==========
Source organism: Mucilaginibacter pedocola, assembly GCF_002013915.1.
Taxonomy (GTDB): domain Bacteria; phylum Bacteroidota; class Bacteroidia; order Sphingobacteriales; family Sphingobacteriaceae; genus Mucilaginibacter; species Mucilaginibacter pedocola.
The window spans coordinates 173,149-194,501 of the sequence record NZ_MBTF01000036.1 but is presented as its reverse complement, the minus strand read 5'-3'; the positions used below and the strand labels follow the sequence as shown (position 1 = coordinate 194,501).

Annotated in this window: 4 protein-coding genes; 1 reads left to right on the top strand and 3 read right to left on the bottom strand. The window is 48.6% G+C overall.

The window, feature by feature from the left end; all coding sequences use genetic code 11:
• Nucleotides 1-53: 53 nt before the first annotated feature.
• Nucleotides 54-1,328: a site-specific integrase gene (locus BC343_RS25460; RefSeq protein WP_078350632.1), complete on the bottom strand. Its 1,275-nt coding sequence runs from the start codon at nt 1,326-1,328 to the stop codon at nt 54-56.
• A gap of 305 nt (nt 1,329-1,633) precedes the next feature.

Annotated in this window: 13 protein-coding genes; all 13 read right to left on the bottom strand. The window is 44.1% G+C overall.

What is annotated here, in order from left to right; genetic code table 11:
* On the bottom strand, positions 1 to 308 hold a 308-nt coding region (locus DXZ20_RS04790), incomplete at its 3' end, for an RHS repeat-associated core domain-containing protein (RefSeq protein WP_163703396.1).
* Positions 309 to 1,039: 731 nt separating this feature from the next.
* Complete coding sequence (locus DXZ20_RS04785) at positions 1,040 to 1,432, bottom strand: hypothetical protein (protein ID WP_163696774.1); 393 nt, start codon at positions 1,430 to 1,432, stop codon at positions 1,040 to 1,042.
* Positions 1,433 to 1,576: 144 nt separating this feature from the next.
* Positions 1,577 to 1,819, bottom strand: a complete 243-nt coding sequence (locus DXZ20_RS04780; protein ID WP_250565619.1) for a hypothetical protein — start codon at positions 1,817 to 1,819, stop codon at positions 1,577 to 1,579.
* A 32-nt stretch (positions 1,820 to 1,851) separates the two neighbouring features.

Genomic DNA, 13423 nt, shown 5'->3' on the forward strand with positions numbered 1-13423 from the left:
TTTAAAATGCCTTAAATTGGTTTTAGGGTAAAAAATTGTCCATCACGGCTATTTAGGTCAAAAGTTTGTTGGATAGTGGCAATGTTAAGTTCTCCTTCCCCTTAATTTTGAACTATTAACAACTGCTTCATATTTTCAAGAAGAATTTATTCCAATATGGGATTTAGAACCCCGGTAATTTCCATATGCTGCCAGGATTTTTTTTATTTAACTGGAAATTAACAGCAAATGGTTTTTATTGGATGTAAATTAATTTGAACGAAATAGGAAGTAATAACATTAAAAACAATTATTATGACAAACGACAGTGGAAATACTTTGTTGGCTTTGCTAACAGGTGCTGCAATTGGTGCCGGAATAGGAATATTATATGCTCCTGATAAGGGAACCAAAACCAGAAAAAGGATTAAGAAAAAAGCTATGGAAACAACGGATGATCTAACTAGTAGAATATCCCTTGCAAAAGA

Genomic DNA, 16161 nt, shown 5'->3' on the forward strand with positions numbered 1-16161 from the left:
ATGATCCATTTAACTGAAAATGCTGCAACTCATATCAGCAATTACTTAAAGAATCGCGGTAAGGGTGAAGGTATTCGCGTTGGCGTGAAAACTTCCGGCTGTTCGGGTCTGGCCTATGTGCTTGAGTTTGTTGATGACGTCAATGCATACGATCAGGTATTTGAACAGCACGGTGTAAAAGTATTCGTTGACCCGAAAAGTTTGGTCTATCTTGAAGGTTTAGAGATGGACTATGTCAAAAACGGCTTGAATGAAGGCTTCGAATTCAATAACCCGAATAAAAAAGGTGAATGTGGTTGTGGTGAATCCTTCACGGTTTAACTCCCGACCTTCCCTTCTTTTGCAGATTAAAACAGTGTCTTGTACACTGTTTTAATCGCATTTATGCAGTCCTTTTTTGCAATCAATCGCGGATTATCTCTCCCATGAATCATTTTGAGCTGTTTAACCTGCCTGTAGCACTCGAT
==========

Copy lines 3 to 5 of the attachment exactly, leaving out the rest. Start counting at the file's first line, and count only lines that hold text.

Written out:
The window spans coordinates 173,149-194,501 of the sequence record NZ_MBTF01000036.1 but is presented as its reverse complement, the minus strand read 5'-3'; the positions used below and the strand labels follow the sequence as shown (position 1 = coordinate 194,501).

Annotated in this window: 4 protein-coding genes; 1 reads left to right on the top strand and 3 read right to left on the bottom strand. The window is 48.6% G+C overall.

The window, feature by feature from the left end; all coding sequences use genetic code 11: